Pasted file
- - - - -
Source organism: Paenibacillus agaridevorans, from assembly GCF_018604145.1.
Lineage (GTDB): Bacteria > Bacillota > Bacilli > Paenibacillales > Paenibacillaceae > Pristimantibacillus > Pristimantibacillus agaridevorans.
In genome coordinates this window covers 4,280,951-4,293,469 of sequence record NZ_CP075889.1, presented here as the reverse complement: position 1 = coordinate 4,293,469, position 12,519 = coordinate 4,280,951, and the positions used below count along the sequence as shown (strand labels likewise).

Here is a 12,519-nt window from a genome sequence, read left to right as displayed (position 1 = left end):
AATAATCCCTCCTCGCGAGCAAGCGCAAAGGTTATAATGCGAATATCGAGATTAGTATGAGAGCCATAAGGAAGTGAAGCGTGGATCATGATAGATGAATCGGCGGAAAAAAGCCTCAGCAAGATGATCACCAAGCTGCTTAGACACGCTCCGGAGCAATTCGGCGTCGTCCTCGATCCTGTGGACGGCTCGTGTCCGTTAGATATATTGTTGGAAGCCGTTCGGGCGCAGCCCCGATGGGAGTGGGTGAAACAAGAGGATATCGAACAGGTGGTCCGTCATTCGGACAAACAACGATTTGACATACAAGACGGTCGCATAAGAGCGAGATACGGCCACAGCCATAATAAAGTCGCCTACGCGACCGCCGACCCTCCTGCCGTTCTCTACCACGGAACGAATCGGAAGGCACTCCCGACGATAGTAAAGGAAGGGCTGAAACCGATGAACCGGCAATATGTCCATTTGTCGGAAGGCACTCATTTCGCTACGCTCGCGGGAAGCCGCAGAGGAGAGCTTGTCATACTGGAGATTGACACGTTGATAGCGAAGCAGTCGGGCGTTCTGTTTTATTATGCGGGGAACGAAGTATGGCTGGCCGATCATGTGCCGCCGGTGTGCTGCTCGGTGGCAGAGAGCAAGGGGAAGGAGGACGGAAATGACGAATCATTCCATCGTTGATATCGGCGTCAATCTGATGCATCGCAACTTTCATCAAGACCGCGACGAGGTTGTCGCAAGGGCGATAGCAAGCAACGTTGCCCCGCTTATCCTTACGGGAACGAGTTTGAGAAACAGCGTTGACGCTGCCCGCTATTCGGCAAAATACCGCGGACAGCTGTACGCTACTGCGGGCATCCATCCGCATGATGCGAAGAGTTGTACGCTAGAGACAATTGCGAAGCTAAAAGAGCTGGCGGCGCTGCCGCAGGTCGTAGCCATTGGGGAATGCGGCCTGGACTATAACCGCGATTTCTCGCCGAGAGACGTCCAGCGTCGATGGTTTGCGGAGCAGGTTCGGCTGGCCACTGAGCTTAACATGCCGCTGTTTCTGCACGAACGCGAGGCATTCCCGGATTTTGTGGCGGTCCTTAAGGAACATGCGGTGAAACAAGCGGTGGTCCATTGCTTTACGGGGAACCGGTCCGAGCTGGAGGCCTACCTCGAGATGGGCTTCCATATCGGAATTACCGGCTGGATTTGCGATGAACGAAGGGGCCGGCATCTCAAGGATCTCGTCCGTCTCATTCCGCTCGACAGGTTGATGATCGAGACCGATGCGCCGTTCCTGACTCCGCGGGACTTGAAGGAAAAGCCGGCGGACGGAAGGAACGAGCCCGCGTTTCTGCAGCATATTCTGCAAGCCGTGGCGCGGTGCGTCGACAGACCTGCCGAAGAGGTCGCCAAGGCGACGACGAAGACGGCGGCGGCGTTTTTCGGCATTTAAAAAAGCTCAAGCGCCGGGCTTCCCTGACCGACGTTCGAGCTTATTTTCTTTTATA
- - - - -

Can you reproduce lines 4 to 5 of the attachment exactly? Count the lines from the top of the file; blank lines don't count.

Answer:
Here is a 12,519-nt window from a genome sequence, read left to right as displayed (position 1 = left end):
AATAATCCCTCCTCGCGAGCAAGCGCAAAGGTTATAATGCGAATATCGAGATTAGTATGAGAGCCATAAGGAAGTGAAGCGTGGATCATGATAGATGAATCGGCGGAAAAAAGCCTCAGCAAGATGATCACCAAGCTGCTTAGACACGCTCCGGAGCAATTCGGCGTCGTCCTCGATCCTGTGGACGGCTCGTGTCCGTTAGATATATTGTTGGAAGCCGTTCGGGCGCAGCCCCGATGGGAGTGGGTGAAACAAGAGGATATCGAACAGGTGGTCCGTCATTCGGACAAACAACGATTTGACATACAAGACGGTCGCATAAGAGCGAGATACGGCCACAGCCATAATAAAGTCGCCTACGCGACCGCCGACCCTCCTGCCGTTCTCTACCACGGAACGAATCGGAAGGCACTCCCGACGATAGTAAAGGAAGGGCTGAAACCGATGAACCGGCAATATGTCCATTTGTCGGAAGGCACTCATTTCGCTACGCTCGCGGGAAGCCGCAGAGGAGAGCTTGTCATACTGGAGATTGACACGTTGATAGCGAAGCAGTCGGGCGTTCTGTTTTATTATGCGGGGAACGAAGTATGGCTGGCCGATCATGTGCCGCCGGTGTGCTGCTCGGTGGCAGAGAGCAAGGGGAAGGAGGACGGAAATGACGAATCATTCCATCGTTGATATCGGCGTCAATCTGATGCATCGCAACTTTCATCAAGACCGCGACGAGGTTGTCGCAAGGGCGATAGCAAGCAACGTTGCCCCGCTTATCCTTACGGGAACGAGTTTGAGAAACAGCGTTGACGCTGCCCGCTATTCGGCAAAATACCGCGGACAGCTGTACGCTACTGCGGGCATCCATCCGCATGATGCGAAGAGTTGTACGCTAGAGACAATTGCGAAGCTAAAAGAGCTGGCGGCGCTGCCGCAGGTCGTAGCCATTGGGGAATGCGGCCTGGACTATAACCGCGATTTCTCGCCGAGAGACGTCCAGCGTCGATGGTTTGCGGAGCAGGTTCGGCTGGCCACTGAGCTTAACATGCCGCTGTTTCTGCACGAACGCGAGGCATTCCCGGATTTTGTGGCGGTCCTTAAGGAACATGCGGTGAAACAAGCGGTGGTCCATTGCTTTACGGGGAACCGGTCCGAGCTGGAGGCCTACCTCGAGATGGGCTTCCATATCGGAATTACCGGCTGGATTTGCGATGAACGAAGGGGCCGGCATCTCAAGGATCTCGTCCGTCTCATTCCGCTCGACAGGTTGATGATCGAGACCGATGCGCCGTTCCTGACTCCGCGGGACTTGAAGGAAAAGCCGGCGGACGGAAGGAACGAGCCCGCGTTTCTGCAGCATATTCTGCAAGCCGTGGCGCGGTGCGTCGACAGACCTGCCGAAGAGGTCGCCAAGGCGACGACGAAGACGGCGGCGGCGTTTTTCGGCATTTAAAAAAGCTCAAGCGCCGGGCTTCCCTGACCGACGTTCGAGCTTATTTTCTTTTATA